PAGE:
Alan Koppel Gallery is pleased to present “More Time Than Life,” an exhibition of new and selected works by Dianna Frid. Situated at the intersection of text and textiles, Frid’s work embraces non-hierarchical relationships between art and craft, and between concept and form. Either explicitly or in nuance, Frid engages themes of time, process, death, and the mutability of matter.
Join us for the opening reception Friday, September 13 from 6-9 pm.
For her current show, Frid presents work from three interrelated series: “Words from Obituaries,” “Text Textiles,” and “Evidence of the Material World.”
In her series “Words from Obituaries,” Frid uses short fragments she finds in selected obituaries from the New York Times. While the fragments resonate with the original source, they also stand alone as brief poems that materialize as words embroidered with vivid hues of thread on top of graphite. These poems sometimes admonish and sometimes make observations and declarations. For example, in the work titled NYT, AUG. 22, 2015, JACOB BEKENSTEIN we read “THERE IS NO RETURN.” In selecting the colors for a given piece, the artist devised an idiosyncratic color code system to loosely classify the deceased on the basis of what they are most remembered to have done in life.
Process is paramount in Dianna Frid’s artwork. Her embroidery embodies traces of time and work. For Frid, slowness is a vehicle to carve out space, to think and to figure: to figure out as well as to compose and uncover. The “Text Textiles” series is informed by a variety of source texts on craft, poetry, and cosmic time. The series is a means to explore, reflect on, and reveal modes in which astronomers, poets and weavers palpably experience time and rhythm. Rhythm is a non-linguistic aspect of poetry, attuned to iteration and breath. This breathing and marking of time also occur in embroidery. For this series, Frid embroiders transcribed texts next to bold graphite configurations. Thread and pencil form geometric patterns that heighten language while simultaneously slowing down its immediate semantic apprehension.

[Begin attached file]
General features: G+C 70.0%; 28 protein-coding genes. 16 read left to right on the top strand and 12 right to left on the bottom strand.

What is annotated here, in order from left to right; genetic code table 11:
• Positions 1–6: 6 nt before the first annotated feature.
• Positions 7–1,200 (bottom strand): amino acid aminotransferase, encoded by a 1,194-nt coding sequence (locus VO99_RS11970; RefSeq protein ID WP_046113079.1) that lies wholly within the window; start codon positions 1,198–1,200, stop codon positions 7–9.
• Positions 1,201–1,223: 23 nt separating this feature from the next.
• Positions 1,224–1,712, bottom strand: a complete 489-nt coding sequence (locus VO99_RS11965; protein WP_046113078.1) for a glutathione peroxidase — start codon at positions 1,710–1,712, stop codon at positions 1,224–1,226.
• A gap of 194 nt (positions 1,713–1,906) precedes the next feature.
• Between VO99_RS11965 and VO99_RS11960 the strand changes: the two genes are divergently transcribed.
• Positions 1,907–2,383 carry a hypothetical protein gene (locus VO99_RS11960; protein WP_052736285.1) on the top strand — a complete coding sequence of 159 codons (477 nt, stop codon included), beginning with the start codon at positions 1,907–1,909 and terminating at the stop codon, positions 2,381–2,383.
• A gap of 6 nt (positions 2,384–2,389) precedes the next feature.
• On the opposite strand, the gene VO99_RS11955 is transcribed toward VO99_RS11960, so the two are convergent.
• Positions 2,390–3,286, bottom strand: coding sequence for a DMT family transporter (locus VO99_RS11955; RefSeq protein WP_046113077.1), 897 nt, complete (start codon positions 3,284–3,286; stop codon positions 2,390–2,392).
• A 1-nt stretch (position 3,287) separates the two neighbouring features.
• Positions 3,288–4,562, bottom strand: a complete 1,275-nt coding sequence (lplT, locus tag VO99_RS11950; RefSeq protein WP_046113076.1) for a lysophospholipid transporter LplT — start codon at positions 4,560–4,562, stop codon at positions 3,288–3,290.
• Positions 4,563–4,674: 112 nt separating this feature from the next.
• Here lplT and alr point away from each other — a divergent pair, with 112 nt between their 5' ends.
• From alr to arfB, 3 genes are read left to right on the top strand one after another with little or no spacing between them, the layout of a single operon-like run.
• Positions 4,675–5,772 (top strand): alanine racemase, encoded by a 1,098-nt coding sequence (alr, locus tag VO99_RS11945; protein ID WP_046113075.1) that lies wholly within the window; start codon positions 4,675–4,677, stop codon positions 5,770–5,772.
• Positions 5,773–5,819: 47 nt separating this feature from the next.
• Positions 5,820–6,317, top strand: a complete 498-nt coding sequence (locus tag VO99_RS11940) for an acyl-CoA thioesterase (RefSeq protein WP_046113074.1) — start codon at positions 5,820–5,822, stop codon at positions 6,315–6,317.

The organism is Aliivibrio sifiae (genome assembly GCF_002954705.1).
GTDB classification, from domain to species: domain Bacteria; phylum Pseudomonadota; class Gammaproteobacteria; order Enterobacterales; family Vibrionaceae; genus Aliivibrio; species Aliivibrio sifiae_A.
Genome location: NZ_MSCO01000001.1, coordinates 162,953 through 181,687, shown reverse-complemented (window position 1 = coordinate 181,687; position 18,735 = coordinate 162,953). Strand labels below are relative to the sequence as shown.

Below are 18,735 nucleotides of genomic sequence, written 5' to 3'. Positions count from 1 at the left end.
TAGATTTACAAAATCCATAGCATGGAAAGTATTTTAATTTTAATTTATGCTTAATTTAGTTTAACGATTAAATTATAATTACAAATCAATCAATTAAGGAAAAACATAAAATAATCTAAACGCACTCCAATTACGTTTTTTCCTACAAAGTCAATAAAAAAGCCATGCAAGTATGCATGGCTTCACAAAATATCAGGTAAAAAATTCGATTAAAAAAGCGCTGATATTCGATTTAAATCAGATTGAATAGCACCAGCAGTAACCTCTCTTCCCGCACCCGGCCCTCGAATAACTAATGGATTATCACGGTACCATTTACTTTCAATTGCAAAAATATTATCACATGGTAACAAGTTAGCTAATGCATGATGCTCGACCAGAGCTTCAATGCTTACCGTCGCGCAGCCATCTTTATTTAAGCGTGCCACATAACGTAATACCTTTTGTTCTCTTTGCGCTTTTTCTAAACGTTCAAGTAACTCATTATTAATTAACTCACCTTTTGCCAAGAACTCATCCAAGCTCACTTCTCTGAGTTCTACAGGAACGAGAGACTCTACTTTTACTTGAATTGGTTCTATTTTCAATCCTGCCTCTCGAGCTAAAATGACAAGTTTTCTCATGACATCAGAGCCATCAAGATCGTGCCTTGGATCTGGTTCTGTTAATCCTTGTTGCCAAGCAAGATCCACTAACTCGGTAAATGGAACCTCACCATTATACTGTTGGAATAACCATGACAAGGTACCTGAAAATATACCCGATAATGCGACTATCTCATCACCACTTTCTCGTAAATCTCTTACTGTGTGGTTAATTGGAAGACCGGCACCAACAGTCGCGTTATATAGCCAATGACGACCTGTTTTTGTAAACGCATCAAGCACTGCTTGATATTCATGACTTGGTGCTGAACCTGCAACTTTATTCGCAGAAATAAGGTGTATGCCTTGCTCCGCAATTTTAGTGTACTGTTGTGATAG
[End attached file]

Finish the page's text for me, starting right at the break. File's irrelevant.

An on-site installation entitled “Evidence of the Material World # 9” operates in a less verbal realm. It provokes an encounter with space at the scale of the body. The installation is made with myriad manually made graphite tissues. The accumulation of these tissue drawings generates a temporary graphite field that adheres to the wall and becomes part of the interior architecture. Graphite shares the same molecules as diamonds, but in a different order, lending the substance a distinctive sensuous appearance. The “Evidence of the Material World” series is inspired by “De Rerum Natura,” written about 2000 years ago by the Roman poet Lucretius. In his poem, Lucretius talks about how death does not destroy the elements of matter, only changes their combination. Both Lucretius’ poem and Frid’s artwork make brilliant comparisons to these ‘molecular’ changes in poetry: by changing the combination, the context and the appearance of words, you change the poem and its matter.
Dianna Frid was born in Mexico, and immigrated to Vancouver, Canada with her family when she was a teenager. She lives and works in Chicago and is Associate Professor in Studio Arts at the University of Illinois at Chicago. Frid is a recipient of a 2018 3Arts Award and a 2019 Fellowship at the Ragdale Foundation. She acknowledges both organizations for their support.